"The global financial and economic crisis affects all three of the essential national interests of the United States: national security, economic well being, and value projection. Only occasionally does an event of this magnitude occur that generates such daunting challenges yet also opportunities for U.S. policy. The effects of the crisis on foreign policy, trade, and security are so diverse and widespread that, out of necessity, policy responses must range from the highly specific to the broad and ethereal. This report provides an overview of the major non-financial effects of the global crisis. In some countries, incumbent governments have lost support or authoritarian governments are consolidating power. In certain countries, conditions for citizen discontent or even radicalism are being augmented and market capitalism is being questioned. On the world stage, U.S. leadership is being challenged; money to lend is becoming a critical component of soft power; budgets are tightening and threatening funds for economic assistance and national security; international financial institutions are assuming a higher profile relative to national governments; and shifts in trade flows are raising forces for protectionism. As seen in the G-20 London Summit, the financial crisis also has become a rallying point for anti-globalization groups and anti-government activists. The U.S. Director of National Intelligence, Dennis Blair, has told Congress that instability in countries around the world caused by the global economic crisis and its geopolitical implications, rather than terrorism, is the primary near-term security threat to the United States."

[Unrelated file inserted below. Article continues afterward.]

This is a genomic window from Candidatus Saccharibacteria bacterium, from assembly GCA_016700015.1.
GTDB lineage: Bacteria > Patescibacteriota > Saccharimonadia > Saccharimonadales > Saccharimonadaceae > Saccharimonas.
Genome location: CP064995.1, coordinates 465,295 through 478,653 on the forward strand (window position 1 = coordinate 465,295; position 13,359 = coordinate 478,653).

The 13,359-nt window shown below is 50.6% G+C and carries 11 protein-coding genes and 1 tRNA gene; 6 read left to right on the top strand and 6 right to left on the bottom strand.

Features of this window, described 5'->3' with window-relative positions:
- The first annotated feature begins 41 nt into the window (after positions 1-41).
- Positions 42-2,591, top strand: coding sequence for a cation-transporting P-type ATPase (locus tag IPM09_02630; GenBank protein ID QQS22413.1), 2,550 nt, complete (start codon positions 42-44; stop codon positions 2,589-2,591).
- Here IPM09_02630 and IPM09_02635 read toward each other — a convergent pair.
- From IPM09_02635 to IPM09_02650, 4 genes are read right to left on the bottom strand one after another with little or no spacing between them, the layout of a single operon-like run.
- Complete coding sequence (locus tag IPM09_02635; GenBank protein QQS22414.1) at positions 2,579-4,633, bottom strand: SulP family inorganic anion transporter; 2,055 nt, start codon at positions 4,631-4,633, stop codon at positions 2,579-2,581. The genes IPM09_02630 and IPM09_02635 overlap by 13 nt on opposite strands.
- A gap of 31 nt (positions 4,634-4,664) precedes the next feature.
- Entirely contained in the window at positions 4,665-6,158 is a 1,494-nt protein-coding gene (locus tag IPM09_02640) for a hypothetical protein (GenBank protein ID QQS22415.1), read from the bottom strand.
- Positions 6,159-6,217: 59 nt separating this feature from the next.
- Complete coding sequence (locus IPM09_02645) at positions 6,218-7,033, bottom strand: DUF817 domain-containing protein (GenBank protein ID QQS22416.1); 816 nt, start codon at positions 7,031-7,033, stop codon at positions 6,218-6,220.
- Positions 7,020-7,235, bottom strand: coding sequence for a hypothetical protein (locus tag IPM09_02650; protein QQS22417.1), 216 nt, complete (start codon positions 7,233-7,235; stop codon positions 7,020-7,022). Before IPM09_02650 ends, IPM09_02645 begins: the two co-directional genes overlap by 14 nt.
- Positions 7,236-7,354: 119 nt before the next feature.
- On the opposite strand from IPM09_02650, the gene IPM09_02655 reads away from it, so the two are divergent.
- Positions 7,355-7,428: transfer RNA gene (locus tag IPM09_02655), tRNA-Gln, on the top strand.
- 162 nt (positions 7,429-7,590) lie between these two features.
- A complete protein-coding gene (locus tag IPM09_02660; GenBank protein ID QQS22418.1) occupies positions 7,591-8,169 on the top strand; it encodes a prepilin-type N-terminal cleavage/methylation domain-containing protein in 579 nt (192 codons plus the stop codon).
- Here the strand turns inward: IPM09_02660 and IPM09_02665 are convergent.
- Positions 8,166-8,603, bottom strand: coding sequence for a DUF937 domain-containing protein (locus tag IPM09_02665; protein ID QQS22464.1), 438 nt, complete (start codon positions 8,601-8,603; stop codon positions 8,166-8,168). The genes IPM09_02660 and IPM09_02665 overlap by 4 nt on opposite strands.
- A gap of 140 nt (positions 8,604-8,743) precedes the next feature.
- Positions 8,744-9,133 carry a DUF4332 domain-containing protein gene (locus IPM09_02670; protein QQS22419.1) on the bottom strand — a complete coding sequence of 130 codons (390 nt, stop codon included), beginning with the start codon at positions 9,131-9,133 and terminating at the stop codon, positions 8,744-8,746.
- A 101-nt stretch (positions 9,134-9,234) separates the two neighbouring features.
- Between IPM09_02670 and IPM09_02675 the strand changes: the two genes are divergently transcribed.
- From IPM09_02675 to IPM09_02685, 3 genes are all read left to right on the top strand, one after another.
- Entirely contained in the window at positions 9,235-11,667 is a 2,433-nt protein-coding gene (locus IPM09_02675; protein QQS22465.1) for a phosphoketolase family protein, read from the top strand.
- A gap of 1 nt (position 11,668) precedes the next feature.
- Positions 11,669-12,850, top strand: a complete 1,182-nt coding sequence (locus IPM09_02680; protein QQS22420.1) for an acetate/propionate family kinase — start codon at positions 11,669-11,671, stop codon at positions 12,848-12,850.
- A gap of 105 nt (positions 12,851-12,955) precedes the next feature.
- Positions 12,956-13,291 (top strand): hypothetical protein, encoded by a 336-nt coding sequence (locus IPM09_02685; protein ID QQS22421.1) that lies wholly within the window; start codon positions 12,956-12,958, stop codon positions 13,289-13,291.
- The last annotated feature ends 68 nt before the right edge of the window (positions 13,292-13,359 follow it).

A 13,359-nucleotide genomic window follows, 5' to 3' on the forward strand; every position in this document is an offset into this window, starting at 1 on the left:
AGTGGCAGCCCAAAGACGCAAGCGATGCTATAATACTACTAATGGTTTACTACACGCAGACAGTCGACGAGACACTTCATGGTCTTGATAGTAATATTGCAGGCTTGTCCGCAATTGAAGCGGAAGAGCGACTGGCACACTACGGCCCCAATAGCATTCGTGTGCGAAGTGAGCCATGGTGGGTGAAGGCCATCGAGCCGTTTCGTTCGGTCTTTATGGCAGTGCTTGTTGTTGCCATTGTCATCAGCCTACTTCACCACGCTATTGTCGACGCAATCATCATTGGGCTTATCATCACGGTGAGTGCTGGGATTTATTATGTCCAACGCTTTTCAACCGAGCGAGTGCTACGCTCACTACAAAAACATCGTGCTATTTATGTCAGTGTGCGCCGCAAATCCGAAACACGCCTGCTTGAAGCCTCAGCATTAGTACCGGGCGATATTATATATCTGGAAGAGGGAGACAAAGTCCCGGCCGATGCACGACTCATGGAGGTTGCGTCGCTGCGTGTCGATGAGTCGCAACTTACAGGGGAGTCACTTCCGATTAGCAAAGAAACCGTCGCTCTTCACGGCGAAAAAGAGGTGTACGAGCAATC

CRS Report for Congress, R40496
U.S. Dept. of State, Foreign Press Centers: http://www.fpc.state.gov/